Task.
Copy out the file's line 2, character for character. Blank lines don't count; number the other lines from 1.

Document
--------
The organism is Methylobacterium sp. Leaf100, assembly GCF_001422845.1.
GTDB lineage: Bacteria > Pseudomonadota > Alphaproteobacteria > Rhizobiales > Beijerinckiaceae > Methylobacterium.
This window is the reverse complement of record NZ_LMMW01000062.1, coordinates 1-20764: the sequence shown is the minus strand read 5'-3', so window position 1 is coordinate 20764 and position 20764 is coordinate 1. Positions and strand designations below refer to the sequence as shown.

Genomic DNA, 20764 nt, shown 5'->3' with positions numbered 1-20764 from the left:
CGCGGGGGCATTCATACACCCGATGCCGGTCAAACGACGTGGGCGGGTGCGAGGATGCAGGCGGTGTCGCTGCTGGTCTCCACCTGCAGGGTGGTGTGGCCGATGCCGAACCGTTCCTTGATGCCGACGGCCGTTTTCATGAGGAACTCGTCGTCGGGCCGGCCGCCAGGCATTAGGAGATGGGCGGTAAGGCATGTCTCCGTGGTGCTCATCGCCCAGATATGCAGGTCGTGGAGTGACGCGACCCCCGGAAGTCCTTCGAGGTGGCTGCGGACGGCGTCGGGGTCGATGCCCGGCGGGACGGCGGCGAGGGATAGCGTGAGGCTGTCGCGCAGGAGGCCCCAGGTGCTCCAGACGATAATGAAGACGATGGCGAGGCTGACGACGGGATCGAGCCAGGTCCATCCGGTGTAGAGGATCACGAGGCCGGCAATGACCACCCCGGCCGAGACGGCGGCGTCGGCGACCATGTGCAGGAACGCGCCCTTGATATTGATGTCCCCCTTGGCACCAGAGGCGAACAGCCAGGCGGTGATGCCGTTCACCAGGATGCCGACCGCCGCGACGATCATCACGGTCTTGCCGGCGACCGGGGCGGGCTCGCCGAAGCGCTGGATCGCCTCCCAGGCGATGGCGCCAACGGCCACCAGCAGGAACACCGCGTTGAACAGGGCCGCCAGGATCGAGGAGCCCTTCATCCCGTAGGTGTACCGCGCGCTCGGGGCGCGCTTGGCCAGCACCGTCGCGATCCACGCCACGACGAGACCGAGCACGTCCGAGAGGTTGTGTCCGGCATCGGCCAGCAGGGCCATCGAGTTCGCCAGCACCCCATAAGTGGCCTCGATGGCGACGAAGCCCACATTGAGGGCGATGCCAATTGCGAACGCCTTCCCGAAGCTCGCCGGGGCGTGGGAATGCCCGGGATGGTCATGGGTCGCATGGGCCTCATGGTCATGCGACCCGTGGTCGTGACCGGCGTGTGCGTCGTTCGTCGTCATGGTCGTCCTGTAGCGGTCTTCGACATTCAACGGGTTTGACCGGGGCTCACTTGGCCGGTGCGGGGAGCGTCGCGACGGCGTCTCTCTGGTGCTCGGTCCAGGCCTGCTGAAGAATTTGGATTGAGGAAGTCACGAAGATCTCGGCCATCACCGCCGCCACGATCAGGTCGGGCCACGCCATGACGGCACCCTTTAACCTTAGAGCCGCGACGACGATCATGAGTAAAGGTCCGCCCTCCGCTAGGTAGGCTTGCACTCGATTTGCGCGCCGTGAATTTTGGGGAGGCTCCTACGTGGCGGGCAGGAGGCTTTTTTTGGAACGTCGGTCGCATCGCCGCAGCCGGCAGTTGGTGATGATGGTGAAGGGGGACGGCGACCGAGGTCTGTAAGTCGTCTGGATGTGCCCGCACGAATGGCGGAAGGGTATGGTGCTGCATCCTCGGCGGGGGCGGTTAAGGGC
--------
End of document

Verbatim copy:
GTDB lineage: Bacteria > Pseudomonadota > Alphaproteobacteria > Rhizobiales > Beijerinckiaceae > Methylobacterium.